Show Hide image

Rampart (15)

Woody Harrelson’s Cheers-ness can’t save this cop flick.

Woody Harrelson’s Cheers-ness can’t save this cop flick, says Ryan Gilbey.

dir: Oren Moverman

Woody Harrelson's breakthrough role on the sitcom Cheers has not exactly been an encumbrance to his career as a dramatic actor, but neither has he ever quite dispelled the ghost of that other Woody, the bartender with a grin wider than the Charles River. It can't have helped that actor and character shared a name, or that Harrelson's first post-Cheers straight role was in Indecent Proposal, a film that had more laughs a minute than most comedies.

Only in Paul Schrader's The Walker, in which Harrelson played a gay man who escorts lonely wives, was there absolutely no prospect of one of Woody's gormless misunderstandings tumbling from his lips.

He did strong work as a gruff army captain breaking bad news to the families of fallen soldiers in The Messenger. Now he has teamed up again with that film's director, Oren Moverman, for Rampart. As Dave Brown, a cop in late-1990s Los Angeles, he looks like an Easter Island statue in shades, or a bullet with stubble scalp. The film portrays one man's dark night of the soul in gaudy, sun-frazzled colours.

Dave goes by the nickname "Date Rape" but don't get the wrong idea: he acquired that moniker after killing a man rumoured to be a rapist. On the other hand, you would still hesitate before asking Dave to open a village fete. As one character tells him: "You're a dinosaur, Date Rape. You're a racist, a sexist, a womaniser, a misanthrope and certainly homophobic." That's his daughter talking, proving that there are some sentiments a Hallmark card can't hope to cover.

Rampart takes its title from the LAPD division that became mired in accusations of brutality and corruption consistent with those aired in the film. That implicated an entire squad, whereas the movie (co-written by Moverman and the novelist James Ellroy) is a character study, isolating Dave to such an extent that he seems at times to be the only cop pounding the beat, the one scapegoat for an entire department's ills.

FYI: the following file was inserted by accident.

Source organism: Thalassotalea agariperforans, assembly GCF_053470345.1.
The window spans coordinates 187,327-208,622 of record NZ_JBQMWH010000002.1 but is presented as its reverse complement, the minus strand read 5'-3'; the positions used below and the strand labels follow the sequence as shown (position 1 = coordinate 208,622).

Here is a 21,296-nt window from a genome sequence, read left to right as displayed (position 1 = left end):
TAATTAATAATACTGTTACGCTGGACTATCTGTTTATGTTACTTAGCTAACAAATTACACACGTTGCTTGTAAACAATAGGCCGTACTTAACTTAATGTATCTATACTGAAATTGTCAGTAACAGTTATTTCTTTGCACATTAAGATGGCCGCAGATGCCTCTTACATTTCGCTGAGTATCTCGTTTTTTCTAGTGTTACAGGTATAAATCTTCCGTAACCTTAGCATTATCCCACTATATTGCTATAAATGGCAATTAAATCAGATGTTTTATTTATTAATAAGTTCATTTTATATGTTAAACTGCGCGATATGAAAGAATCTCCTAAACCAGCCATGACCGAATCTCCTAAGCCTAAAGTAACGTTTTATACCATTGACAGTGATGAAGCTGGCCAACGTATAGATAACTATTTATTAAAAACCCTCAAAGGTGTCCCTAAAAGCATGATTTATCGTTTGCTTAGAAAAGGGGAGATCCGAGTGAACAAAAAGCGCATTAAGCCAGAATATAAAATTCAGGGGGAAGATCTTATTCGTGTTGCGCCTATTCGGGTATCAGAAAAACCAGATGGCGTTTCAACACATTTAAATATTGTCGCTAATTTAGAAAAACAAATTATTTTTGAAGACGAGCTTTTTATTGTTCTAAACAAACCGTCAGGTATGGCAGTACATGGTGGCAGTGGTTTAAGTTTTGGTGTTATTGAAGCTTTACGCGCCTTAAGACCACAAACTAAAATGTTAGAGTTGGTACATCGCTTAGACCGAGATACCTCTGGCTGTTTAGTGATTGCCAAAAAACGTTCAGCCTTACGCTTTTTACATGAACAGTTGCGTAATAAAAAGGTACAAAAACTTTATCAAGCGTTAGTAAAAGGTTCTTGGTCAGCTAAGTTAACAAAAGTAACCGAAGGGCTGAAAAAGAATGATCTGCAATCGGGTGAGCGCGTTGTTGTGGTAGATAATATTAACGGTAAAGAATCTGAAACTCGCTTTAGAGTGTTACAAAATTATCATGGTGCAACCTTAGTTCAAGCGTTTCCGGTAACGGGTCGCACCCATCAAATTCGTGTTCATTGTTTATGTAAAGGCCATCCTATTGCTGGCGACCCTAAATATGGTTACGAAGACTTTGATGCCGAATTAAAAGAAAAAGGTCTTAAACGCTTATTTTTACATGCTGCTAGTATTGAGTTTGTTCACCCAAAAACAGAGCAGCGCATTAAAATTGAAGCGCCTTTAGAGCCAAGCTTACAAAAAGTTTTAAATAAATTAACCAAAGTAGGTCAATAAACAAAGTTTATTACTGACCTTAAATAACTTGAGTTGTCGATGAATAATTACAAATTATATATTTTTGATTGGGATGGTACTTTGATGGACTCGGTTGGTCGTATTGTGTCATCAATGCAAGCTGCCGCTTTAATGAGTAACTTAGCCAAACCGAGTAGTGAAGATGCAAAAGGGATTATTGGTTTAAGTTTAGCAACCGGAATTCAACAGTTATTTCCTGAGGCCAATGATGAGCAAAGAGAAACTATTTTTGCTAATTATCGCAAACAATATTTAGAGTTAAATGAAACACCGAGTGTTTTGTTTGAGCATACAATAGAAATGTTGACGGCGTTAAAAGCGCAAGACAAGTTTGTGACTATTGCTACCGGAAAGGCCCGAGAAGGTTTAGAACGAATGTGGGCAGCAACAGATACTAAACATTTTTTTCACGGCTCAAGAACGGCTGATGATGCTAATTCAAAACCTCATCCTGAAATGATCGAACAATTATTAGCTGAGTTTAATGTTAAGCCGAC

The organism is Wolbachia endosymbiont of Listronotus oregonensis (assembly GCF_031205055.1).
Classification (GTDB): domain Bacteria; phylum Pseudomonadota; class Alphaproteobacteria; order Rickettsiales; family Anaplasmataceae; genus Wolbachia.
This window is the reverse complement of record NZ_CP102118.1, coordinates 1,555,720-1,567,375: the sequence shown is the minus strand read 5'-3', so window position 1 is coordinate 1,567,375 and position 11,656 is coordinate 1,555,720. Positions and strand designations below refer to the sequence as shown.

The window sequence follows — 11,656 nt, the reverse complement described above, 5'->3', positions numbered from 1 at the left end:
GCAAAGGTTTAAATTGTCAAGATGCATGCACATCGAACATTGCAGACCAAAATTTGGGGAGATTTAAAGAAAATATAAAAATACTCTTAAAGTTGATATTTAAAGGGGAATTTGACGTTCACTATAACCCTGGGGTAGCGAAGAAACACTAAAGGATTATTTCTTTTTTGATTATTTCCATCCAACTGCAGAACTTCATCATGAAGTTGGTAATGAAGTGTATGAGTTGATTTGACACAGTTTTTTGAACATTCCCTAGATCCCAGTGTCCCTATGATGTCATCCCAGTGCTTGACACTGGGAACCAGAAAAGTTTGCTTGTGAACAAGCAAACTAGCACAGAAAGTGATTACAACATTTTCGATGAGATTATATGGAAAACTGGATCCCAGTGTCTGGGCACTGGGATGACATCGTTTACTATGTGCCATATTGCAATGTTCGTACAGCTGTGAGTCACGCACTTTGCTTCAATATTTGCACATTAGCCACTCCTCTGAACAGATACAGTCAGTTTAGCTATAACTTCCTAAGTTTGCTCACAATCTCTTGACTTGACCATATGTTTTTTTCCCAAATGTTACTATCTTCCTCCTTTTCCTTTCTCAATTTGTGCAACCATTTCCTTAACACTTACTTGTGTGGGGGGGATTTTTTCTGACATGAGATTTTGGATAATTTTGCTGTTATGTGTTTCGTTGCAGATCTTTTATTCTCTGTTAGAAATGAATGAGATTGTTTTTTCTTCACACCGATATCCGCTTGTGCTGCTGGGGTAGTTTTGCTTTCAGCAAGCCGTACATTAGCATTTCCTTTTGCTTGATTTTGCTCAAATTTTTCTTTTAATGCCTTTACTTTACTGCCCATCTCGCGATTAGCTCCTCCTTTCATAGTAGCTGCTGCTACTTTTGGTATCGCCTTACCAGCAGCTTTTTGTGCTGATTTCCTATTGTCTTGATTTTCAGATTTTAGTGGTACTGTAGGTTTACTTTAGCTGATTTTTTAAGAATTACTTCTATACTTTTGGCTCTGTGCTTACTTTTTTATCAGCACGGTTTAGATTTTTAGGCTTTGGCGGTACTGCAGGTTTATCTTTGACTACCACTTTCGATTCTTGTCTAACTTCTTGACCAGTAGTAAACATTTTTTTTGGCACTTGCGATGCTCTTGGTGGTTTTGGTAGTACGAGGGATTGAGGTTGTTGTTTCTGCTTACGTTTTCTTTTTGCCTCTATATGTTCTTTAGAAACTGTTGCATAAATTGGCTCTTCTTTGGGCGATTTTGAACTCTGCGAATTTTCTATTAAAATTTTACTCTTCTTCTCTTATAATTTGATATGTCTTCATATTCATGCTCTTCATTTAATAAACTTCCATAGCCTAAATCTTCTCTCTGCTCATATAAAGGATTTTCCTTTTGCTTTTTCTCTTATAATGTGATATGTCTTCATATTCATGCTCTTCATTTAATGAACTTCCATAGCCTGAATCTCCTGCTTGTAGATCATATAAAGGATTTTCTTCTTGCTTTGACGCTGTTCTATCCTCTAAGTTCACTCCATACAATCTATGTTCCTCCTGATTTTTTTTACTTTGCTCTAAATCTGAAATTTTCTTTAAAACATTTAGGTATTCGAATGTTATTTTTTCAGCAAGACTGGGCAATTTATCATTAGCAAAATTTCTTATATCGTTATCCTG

That's how Dave, with his overdeveloped persecution complex, sees it. He's aggrieved that his ex-wives (played by Anne Heche and Cynthia Nixon), who each have a daughter by him and happen also to be sisters, want to move on. (They have all fallen into living together in a Big-Love-meets-The-Brady-Bunch kind of way.) Nor can he understand why the assistant DA (Sigourney Weaver) objects to him savagely beating a reckless motorist. He's irritated that an internal affairs investigation into his shooting of an armed robber is being conducted by an African American, Timkins (Ice Cube), though Dave denies charges of racism ("I hate all people equally"). When he picks up the scrawny Linda (Robin Wright) in a bar, what are the chances she'll represent her own species of trouble?

Harrelson's lightness of touch, that essential Cheers-ness, works in his favour as Dave; there's no danger he will succumb to the Method madness of Harvey Keitel in the 1992 Bad Lieutenant. It's a miracle his performance survives the movie's expressionistic visual clutter. The camera celebrates without condescension the fizzy, patchwork vitality of Echo Park, which forms part of Dave's beat; it's when actors enter the frame behind lattices of neon or marinated in infernal light that the trouble starts. No coloured filter has been spared, no oddball angle rejected. The vulture-like camera hovering above Dave is simple enough to rationalise, but what justification can there be for a conversation in which it drifts from left to right and back again whenever someone speaks? Enterprising cinemas would do well to stock travel-sickness pills at the popcorn counter in anticipation of this scene.

It's not the movie's fault that it can't equal the level of scrutiny brought to this subject over many series of the TV drama The Shield. But rejecting the pulp trappings of superficially similar films such as Street Kings and Internal Affairs doesn't automatically result in a more analytical approach. Sometimes you just end up without much in the way of tension, pace or narrative; sometimes a snazzy visual style isn't an expression of character or meaning - it's just a snazzy visual style. Even Woody could have told you, pulling pints behind the bar at Cheers.

Ryan Gilbey is the New Statesman's film critic. He is also the author of It Don't Worry Me (Faber), about 1970s US cinema, and a study of Groundhog Day in the "Modern Classics" series (BFI Publishing). He was named reviewer of the year in the 2007 Press Gazette awards.

This article first appeared in the 27 February 2012 issue of the New Statesman, The God Wars